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Jenna Bush Hager says her August Read With Jenna pick 'astounds' her

“It’s epic in scale,” Jenna said of the book, which spans over 250 years, three continents and many generations of one family.

When reading the August pick for Read With Jenna, Jenna Bush Hager said she wished she could stick around a while longer.

“I was totally lost in their world,” Jenna said of the book’s characters — and there are quite a few, all connected by genetics and uncanny shared experiences.

August’s pick is “The Many Daughters of Afong Moy” by Jamie Ford. Jenna calls it “one of the most beautiful books of motherhood and what we pass on to those that come after us and what we inherit,” and “a book about strength and goodness.”

As Jenna explained, “The Many Daughters of Afong Moy” takes place “over many, many generations of this one incredible woman."

The book begins with Afong Moy, a real-life historical figure thought to be the first Chinese woman in the United States, and many of her ancestors — all imagined by Ford. Afong’s arrival to the U.S. in 1834 was highly publicized, as were her travels as what was effectively a carnival sideshow. But her life afterward was not recorded.

“She had all these eyeballs upon her, and yet we never really heard her speak,” Ford told TODAY. Afong was unable to return to her home country. “Her life probably had a darker side, a more tragic side, that obviously her promoters are not going to share that with the world. They've monetized her otherness into ‘exoticness.’”

Ford has written historical fiction in the past, but reached for something more experimental to tell Afong’s story.

“In telling a story about genetic inheritance, I thought she would be an interesting locus character. I could follow her descendants and they would all have let go of that tragedy, that abandonment, and that perpetual longing,” Ford said.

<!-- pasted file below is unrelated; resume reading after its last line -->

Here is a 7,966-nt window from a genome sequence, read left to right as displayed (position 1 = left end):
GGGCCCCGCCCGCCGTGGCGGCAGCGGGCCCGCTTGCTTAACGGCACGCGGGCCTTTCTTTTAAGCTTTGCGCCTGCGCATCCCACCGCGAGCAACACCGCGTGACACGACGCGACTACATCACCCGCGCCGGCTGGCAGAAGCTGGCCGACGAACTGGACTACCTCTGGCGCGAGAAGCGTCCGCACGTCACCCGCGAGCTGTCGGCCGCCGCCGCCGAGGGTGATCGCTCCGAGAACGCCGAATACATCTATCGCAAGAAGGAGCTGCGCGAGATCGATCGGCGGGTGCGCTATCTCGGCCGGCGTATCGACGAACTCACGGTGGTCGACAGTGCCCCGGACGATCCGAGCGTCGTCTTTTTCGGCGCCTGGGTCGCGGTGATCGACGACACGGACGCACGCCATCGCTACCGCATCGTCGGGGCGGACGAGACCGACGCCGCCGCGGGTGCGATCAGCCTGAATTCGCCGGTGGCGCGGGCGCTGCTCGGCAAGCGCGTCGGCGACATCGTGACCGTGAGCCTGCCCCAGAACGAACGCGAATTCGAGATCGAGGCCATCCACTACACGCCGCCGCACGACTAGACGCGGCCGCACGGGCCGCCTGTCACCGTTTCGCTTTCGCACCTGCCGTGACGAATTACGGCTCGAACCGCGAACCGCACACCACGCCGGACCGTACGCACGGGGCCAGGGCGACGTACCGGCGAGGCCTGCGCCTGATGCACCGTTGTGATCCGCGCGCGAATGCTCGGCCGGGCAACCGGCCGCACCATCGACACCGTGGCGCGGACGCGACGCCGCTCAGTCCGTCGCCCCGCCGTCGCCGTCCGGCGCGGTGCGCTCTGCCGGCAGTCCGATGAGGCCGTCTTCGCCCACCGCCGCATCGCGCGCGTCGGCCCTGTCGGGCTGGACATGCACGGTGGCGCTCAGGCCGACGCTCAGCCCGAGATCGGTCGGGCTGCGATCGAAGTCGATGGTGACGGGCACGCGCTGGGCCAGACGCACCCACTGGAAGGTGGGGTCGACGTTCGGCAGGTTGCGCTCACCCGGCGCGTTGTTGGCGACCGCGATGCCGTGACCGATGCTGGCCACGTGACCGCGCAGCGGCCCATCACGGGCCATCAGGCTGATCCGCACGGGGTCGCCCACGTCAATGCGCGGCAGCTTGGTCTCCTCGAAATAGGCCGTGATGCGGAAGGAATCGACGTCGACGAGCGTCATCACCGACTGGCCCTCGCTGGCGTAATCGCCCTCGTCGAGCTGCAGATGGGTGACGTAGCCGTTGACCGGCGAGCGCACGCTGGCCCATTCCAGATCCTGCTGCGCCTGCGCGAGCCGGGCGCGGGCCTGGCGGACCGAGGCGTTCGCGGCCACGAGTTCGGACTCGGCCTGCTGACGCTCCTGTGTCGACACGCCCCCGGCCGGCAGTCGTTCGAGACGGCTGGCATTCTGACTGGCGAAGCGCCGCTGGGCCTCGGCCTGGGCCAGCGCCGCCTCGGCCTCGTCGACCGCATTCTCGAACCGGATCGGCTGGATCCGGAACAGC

Ford describes his novel as an “epigenetic love story,” because by following one through many generations, he uncovers what each woman inadvertently passes on to her descendants.

Epigenetics is the notion that your behaviors and experiences can affect how your genes are expressed. A 2016 study of the children of Holocaust survivors showed that the next generation was affected. Ford wondered, through his book, if other things can be passed down, too.

“I just couldn't help but think we must inherit other things — benign things like music taste or liking spicy foods. But possibly beneficial things like emotional IQ, or how we receive and, and reciprocate with love. The book seems like a natural way to explore that,” he said.

Afong’s ancestors include Faye Moy, a stoic nurse serving in China in World War II; Zoe Moy, a student at an experimental boarding school in England in the '20s; and Greta Moy, a dating app founder in the modern day.

Linking them all together is Dorothy Moy, Washington’s poet laureate in the year 2045. Having struggled with depression her entire life, Dorothy undergoes an experimental treatment to excavate her past — even beyond, uncovering the stories of the women who came before her. Dorothy undertakes this treatment in an effort to stop her young daughter, Annabel, from undergoing the same cycle.

Jenna said she has a favorite character, as did everyone else in her life who read the book.

“(Ford) created such incredible worlds that all of us like a different storyline best,” Jenna said. “My husband loved Faye and my sister was obsessed with Dorothy. I liked all of them — but I wanted to live in that boarding school longer.”

Taken together, Jenna said the book “displays the strength of women, and a time where I think we need it most.”

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